Dispelling the myths about orangutans



Environmentalists often invoke endangered animals as mascots for their causes – if you don’t meet their demands, the puppy gets it. Global warming campaigners used the polar bear, despite no conclusive evidence that global warming would endanger the bear, and campaigners against palm oil plantations in the tropics have followed suit with the orangutan.

In our new report by analyst Keith Boyfield, Dispelling the myths: Palm oil and the environmental lobby (PDF), we take a closer look at the claims of environmentalist groups about the plight of the orangutan. Rather than palm oil plantations eating into the orangutan’s habitat, as is commonly thought, the growth of palm oil has largely taken place at the expense of other crops. Claims that these plantations threaten the great ape are largely unfounded.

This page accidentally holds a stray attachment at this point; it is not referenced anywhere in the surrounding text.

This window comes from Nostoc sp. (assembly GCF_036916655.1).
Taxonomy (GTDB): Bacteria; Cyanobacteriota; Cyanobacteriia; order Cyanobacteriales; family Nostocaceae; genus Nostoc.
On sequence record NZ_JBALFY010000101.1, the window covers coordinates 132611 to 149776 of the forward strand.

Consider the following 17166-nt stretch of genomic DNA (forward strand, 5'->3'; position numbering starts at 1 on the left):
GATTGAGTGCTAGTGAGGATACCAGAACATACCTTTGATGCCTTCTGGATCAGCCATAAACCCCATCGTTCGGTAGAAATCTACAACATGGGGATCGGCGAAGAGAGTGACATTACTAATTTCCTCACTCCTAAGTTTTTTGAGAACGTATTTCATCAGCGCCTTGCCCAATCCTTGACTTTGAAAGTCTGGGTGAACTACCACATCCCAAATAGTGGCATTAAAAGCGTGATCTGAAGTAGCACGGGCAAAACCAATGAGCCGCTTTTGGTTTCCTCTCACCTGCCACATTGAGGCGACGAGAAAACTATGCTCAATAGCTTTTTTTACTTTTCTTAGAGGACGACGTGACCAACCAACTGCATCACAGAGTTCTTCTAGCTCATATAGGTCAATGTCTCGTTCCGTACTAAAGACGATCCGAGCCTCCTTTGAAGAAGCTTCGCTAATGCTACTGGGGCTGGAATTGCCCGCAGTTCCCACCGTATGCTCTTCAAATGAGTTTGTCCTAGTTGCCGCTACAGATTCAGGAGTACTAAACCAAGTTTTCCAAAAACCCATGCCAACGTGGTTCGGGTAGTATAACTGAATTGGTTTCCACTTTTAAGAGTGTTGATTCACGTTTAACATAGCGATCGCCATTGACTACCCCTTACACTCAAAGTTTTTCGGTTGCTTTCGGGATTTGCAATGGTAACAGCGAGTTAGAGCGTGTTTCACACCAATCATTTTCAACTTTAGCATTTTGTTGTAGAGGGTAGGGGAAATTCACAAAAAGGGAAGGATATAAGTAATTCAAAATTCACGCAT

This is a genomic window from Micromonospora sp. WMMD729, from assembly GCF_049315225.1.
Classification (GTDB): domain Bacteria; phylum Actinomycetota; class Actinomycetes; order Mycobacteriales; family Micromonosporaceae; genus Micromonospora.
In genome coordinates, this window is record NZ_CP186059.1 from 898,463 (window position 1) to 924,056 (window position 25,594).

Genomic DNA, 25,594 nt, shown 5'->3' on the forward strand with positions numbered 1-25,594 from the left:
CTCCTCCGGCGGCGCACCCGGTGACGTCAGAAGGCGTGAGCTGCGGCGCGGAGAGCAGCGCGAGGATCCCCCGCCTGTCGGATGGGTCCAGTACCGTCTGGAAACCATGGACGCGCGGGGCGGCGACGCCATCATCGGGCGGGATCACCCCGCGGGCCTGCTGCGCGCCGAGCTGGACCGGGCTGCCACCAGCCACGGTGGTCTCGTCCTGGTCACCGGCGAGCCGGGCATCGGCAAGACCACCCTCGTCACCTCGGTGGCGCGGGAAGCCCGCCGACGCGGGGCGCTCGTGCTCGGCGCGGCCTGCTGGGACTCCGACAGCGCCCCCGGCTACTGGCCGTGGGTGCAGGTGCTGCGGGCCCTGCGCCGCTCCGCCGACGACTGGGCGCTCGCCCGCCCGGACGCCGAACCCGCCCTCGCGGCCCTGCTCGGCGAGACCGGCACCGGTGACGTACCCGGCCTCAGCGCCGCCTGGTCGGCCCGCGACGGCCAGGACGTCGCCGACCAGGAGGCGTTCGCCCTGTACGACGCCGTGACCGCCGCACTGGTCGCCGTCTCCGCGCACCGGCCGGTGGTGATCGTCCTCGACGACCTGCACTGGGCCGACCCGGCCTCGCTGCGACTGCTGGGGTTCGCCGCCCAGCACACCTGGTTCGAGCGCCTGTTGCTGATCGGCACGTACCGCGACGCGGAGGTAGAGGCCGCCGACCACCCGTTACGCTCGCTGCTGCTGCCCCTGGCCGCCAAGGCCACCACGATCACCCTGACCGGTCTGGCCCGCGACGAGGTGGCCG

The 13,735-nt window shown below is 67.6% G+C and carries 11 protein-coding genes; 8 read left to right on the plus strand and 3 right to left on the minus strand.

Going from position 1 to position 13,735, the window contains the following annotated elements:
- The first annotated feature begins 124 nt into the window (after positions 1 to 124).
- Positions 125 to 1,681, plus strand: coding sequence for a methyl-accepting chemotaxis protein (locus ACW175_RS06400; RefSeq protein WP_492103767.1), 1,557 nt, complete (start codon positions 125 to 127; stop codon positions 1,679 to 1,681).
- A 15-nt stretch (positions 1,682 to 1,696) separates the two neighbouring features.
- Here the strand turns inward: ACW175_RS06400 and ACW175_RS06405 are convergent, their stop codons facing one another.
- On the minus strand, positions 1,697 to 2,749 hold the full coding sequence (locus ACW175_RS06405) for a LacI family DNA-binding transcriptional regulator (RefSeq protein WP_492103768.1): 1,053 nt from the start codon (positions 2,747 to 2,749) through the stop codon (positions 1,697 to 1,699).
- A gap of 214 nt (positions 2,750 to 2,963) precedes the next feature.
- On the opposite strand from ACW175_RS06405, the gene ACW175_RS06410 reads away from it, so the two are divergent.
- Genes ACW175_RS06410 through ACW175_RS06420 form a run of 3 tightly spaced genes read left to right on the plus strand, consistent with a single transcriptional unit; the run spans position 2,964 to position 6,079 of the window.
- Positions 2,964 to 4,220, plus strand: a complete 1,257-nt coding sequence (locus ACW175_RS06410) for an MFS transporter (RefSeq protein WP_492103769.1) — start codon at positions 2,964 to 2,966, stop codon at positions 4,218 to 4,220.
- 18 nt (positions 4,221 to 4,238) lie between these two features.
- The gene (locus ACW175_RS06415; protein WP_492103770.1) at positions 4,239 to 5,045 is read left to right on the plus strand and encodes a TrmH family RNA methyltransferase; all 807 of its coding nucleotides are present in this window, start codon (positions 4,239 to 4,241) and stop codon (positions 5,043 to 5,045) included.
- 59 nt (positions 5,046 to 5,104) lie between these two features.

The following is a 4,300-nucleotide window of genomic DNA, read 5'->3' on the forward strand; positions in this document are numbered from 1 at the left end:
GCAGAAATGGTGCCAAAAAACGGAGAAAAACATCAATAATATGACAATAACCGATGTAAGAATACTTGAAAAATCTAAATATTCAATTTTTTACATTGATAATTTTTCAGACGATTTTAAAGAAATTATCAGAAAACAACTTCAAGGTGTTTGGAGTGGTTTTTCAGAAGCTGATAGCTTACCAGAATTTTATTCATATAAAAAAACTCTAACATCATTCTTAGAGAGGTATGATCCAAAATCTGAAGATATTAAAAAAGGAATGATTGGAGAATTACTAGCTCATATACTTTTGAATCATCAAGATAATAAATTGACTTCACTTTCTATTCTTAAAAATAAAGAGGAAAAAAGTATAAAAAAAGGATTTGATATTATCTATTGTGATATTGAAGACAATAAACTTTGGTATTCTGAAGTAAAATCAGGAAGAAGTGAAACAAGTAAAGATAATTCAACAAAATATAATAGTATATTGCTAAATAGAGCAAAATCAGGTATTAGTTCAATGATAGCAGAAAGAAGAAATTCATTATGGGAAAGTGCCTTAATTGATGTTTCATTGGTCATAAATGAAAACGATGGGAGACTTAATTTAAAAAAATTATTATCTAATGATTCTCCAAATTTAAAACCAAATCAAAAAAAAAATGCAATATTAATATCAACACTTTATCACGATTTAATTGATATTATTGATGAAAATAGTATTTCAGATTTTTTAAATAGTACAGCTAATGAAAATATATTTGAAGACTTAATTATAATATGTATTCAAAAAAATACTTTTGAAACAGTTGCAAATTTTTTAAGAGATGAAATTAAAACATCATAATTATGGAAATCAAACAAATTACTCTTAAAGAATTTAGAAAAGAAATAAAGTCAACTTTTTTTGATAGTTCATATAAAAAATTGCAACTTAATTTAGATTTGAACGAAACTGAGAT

Boyfield explores some of the conflicts of interest that the environmental lobby – quick to accuse its opponents of being in the pockets of big business – may have. Being recipients of millions of pounds in state funding, groups like Friends of the Earth and the World Wildlife Foundation have every interest in spreading disinformation to apply political pressure to the government.

The orangutan’s habitat is very small and limited, as Boyfield explains. If environmentalist groups are serious about preserving the orangutan, they would do well to use the institutions of private property to fundraise and buy the land on which these apes live to create nature reserves. The palm oil industry may not be a threat to the creature, but it is certainly worth protecting against other threats.